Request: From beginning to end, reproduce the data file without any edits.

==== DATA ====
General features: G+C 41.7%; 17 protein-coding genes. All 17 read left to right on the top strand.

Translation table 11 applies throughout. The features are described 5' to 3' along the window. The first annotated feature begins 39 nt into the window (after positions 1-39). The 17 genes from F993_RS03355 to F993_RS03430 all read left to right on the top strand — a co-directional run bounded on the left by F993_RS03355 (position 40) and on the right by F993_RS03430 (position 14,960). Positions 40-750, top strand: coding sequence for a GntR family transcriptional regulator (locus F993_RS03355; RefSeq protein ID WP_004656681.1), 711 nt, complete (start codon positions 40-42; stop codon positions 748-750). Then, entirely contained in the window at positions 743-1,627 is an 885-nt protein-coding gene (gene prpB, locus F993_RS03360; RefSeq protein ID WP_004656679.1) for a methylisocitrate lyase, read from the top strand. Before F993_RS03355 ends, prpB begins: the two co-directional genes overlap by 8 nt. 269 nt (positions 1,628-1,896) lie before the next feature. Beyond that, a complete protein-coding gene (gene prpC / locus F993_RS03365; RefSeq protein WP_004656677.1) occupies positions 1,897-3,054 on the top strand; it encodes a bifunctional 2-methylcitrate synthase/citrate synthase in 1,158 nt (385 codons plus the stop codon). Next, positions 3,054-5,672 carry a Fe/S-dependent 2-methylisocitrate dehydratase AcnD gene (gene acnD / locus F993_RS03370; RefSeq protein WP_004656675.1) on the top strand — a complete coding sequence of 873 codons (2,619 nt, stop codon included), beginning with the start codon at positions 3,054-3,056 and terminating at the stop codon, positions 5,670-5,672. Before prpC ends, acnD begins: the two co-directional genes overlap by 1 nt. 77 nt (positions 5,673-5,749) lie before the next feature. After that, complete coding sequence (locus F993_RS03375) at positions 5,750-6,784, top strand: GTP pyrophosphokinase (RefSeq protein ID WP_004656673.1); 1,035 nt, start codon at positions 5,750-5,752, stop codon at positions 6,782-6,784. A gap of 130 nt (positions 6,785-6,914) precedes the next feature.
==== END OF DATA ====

General features: G+C 41.7%; 17 protein-coding genes. All 17 read left to right on the top strand.

Translation table 11 applies throughout. The features are described 5' to 3' along the window. The first annotated feature begins 39 nt into the window (after positions 1-39). The 17 genes from F993_RS03355 to F993_RS03430 all read left to right on the top strand — a co-directional run bounded on the left by F993_RS03355 (position 40) and on the right by F993_RS03430 (position 14,960). Positions 40-750, top strand: coding sequence for a GntR family transcriptional regulator (locus F993_RS03355; RefSeq protein ID WP_004656681.1), 711 nt, complete (start codon positions 40-42; stop codon positions 748-750). Then, entirely contained in the window at positions 743-1,627 is an 885-nt protein-coding gene (gene prpB, locus F993_RS03360; RefSeq protein ID WP_004656679.1) for a methylisocitrate lyase, read from the top strand. Before F993_RS03355 ends, prpB begins: the two co-directional genes overlap by 8 nt. 269 nt (positions 1,628-1,896) lie before the next feature. Beyond that, a complete protein-coding gene (gene prpC / locus F993_RS03365; RefSeq protein WP_004656677.1) occupies positions 1,897-3,054 on the top strand; it encodes a bifunctional 2-methylcitrate synthase/citrate synthase in 1,158 nt (385 codons plus the stop codon). Next, positions 3,054-5,672 carry a Fe/S-dependent 2-methylisocitrate dehydratase AcnD gene (gene acnD / locus F993_RS03370; RefSeq protein WP_004656675.1) on the top strand — a complete coding sequence of 873 codons (2,619 nt, stop codon included), beginning with the start codon at positions 3,054-3,056 and terminating at the stop codon, positions 5,670-5,672. Before prpC ends, acnD begins: the two co-directional genes overlap by 1 nt. 77 nt (positions 5,673-5,749) lie before the next feature. After that, complete coding sequence (locus F993_RS03375) at positions 5,750-6,784, top strand: GTP pyrophosphokinase (RefSeq protein ID WP_004656673.1); 1,035 nt, start codon at positions 5,750-5,752, stop codon at positions 6,782-6,784. A gap of 130 nt (positions 6,785-6,914) precedes the next feature.